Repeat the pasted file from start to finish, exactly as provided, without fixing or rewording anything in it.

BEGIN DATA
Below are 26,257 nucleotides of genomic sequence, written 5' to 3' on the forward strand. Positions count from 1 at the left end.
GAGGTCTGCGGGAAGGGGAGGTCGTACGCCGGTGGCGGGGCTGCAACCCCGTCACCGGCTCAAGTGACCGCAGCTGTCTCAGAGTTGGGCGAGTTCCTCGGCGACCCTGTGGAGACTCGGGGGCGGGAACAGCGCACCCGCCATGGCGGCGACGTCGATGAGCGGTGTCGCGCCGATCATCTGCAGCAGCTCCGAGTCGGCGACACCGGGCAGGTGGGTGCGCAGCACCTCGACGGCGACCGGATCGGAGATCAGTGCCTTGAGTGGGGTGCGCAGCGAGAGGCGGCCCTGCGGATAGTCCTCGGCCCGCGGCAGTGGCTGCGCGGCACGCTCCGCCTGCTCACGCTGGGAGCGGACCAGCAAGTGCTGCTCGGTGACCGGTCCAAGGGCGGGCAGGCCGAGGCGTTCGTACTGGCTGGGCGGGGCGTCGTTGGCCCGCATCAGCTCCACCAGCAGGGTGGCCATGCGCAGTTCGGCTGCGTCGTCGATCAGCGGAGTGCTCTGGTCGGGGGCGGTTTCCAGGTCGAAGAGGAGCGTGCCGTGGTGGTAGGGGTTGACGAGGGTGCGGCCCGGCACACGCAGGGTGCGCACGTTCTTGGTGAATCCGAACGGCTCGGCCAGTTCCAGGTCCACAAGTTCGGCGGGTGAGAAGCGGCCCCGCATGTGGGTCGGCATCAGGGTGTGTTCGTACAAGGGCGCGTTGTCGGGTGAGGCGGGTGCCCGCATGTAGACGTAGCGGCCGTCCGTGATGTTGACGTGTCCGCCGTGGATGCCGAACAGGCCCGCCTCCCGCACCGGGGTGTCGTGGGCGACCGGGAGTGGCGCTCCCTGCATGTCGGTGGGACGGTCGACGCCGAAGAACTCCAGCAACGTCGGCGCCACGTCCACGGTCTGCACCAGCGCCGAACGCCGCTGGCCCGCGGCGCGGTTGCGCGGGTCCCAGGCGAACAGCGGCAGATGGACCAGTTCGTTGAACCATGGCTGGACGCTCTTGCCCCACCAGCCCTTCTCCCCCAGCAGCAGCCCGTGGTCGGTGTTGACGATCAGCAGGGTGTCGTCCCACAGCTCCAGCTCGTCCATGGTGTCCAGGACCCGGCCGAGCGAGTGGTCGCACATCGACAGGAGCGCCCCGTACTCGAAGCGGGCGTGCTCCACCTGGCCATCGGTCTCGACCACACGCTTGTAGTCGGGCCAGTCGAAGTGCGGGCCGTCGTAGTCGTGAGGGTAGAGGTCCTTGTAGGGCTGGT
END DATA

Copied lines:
Below are 26,257 nucleotides of genomic sequence, written 5' to 3' on the forward strand. Positions count from 1 at the left end.
GAGGTCTGCGGGAAGGGGAGGTCGTACGCCGGTGGCGGGGCTGCAACCCCGTCACCGGCTCAAGTGACCGCAGCTGTCTCAGAGTTGGGCGAGTTCCTCGGCGACCCTGTGGAGACTCGGGGGCGGGAACAGCGCACCCGCCATGGCGGCGACGTCGATGAGCGGTGTCGCGCCGATCATCTGCAGCAGCTCCGAGTCGGCGACACCGGGCAGGTGGGTGCGCAGCACCTCGACGGCGACCGGATCGGAGATCAGTGCCTTGAGTGGGGTGCGCAGCGAGAGGCGGCCCTGCGGATAGTCCTCGGCCCGCGGCAGTGGCTGCGCGGCACGCTCCGCCTGCTCACGCTGGGAGCGGACCAGCAAGTGCTGCTCGGTGACCGGTCCAAGGGCGGGCAGGCCGAGGCGTTCGTACTGGCTGGGCGGGGCGTCGTTGGCCCGCATCAGCTCCACCAGCAGGGTGGCCATGCGCAGTTCGGCTGCGTCGTCGATCAGCGGAGTGCTCTGGTCGGGGGCGGTTTCCAGGTCGAAGAGGAGCGTGCCGTGGTGGTAGGGGTTGACGAGGGTGCGGCCCGGCACACGCAGGGTGCGCACGTTCTTGGTGAATCCGAACGGCTCGGCCAGTTCCAGGTCCACAAGTTCGGCGGGTGAGAAGCGGCCCCGCATGTGGGTCGGCATCAGGGTGTGTTCGTACAAGGGCGCGTTGTCGGGTGAGGCGGGTGCCCGCATGTAGACGTAGCGGCCGTCCGTGATGTTGACGTGTCCGCCGTGGATGCCGAACAGGCCCGCCTCCCGCACCGGGGTGTCGTGGGCGACCGGGAGTGGCGCTCCCTGCATGTCGGTGGGACGGTCGACGCCGAAGAACTCCAGCAACGTCGGCGCCACGTCCACGGTCTGCACCAGCGCCGAACGCCGCTGGCCCGCGGCGCGGTTGCGCGGGTCCCAGGCGAACAGCGGCAGATGGACCAGTTCGTTGAACCATGGCTGGACGCTCTTGCCCCACCAGCCCTTCTCCCCCAGCAGCAGCCCGTGGTCGGTGTTGACGATCAGCAGGGTGTCGTCCCACAGCTCCAGCTCGTCCATGGTGTCCAGGACCCGGCCGAGCGAGTGGTCGCACATCGACAGGAGCGCCCCGTACTCGAAGCGGGCGTGCTCCACCTGGCCATCGGTCTCGACCACACGCTTGTAGTCGGGCCAGTCGAAGTGCGGGCCGTCGTAGTCGTGAGGGTAGAGGTCCTTGTAGGGCTGGT